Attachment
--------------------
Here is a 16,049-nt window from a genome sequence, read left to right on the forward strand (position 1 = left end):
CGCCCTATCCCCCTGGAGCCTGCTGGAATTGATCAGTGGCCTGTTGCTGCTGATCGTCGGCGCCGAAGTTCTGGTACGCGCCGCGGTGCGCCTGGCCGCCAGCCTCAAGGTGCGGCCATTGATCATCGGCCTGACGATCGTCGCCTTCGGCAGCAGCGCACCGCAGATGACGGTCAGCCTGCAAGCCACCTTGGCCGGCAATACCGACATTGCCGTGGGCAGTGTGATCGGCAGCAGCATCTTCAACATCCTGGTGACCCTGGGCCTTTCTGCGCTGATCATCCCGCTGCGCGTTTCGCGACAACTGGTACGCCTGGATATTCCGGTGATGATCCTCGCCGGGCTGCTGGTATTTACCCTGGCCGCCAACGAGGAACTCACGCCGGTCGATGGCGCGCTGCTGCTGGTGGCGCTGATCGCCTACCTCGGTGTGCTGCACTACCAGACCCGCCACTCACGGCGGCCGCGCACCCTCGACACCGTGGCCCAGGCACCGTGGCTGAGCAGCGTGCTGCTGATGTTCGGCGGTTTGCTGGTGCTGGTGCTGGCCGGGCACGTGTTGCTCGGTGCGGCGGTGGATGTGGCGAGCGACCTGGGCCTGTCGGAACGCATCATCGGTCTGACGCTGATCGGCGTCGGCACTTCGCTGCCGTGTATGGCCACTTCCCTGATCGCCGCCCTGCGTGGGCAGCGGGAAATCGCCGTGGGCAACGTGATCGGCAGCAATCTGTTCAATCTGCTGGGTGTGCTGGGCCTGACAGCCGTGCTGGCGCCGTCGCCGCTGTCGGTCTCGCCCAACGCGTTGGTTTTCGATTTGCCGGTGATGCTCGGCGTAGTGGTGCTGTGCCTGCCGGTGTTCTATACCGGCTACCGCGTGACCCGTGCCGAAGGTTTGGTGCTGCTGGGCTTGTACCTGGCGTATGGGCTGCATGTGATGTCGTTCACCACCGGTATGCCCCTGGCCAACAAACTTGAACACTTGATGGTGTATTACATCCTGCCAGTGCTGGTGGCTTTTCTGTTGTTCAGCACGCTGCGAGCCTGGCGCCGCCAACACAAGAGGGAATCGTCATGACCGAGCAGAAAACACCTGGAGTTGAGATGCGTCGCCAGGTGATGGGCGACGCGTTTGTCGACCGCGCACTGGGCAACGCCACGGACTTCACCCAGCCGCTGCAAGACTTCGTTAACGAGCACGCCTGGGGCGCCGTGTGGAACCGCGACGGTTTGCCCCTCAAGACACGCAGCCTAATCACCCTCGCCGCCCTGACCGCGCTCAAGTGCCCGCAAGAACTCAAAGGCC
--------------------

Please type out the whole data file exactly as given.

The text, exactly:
Here is a 16,049-nt window from a genome sequence, read left to right on the forward strand (position 1 = left end):
CGCCCTATCCCCCTGGAGCCTGCTGGAATTGATCAGTGGCCTGTTGCTGCTGATCGTCGGCGCCGAAGTTCTGGTACGCGCCGCGGTGCGCCTGGCCGCCAGCCTCAAGGTGCGGCCATTGATCATCGGCCTGACGATCGTCGCCTTCGGCAGCAGCGCACCGCAGATGACGGTCAGCCTGCAAGCCACCTTGGCCGGCAATACCGACATTGCCGTGGGCAGTGTGATCGGCAGCAGCATCTTCAACATCCTGGTGACCCTGGGCCTTTCTGCGCTGATCATCCCGCTGCGCGTTTCGCGACAACTGGTACGCCTGGATATTCCGGTGATGATCCTCGCCGGGCTGCTGGTATTTACCCTGGCCGCCAACGAGGAACTCACGCCGGTCGATGGCGCGCTGCTGCTGGTGGCGCTGATCGCCTACCTCGGTGTGCTGCACTACCAGACCCGCCACTCACGGCGGCCGCGCACCCTCGACACCGTGGCCCAGGCACCGTGGCTGAGCAGCGTGCTGCTGATGTTCGGCGGTTTGCTGGTGCTGGTGCTGGCCGGGCACGTGTTGCTCGGTGCGGCGGTGGATGTGGCGAGCGACCTGGGCCTGTCGGAACGCATCATCGGTCTGACGCTGATCGGCGTCGGCACTTCGCTGCCGTGTATGGCCACTTCCCTGATCGCCGCCCTGCGTGGGCAGCGGGAAATCGCCGTGGGCAACGTGATCGGCAGCAATCTGTTCAATCTGCTGGGTGTGCTGGGCCTGACAGCCGTGCTGGCGCCGTCGCCGCTGTCGGTCTCGCCCAACGCGTTGGTTTTCGATTTGCCGGTGATGCTCGGCGTAGTGGTGCTGTGCCTGCCGGTGTTCTATACCGGCTACCGCGTGACCCGTGCCGAAGGTTTGGTGCTGCTGGGCTTGTACCTGGCGTATGGGCTGCATGTGATGTCGTTCACCACCGGTATGCCCCTGGCCAACAAACTTGAACACTTGATGGTGTATTACATCCTGCCAGTGCTGGTGGCTTTTCTGTTGTTCAGCACGCTGCGAGCCTGGCGCCGCCAACACAAGAGGGAATCGTCATGACCGAGCAGAAAACACCTGGAGTTGAGATGCGTCGCCAGGTGATGGGCGACGCGTTTGTCGACCGCGCACTGGGCAACGCCACGGACTTCACCCAGCCGCTGCAAGACTTCGTTAACGAGCACGCCTGGGGCGCCGTGTGGAACCGCGACGGTTTGCCCCTCAAGACACGCAGCCTAATCACCCTCGCCGCCCTGACCGCGCTCAAGTGCCCGCAAGAACTCAAAGGCC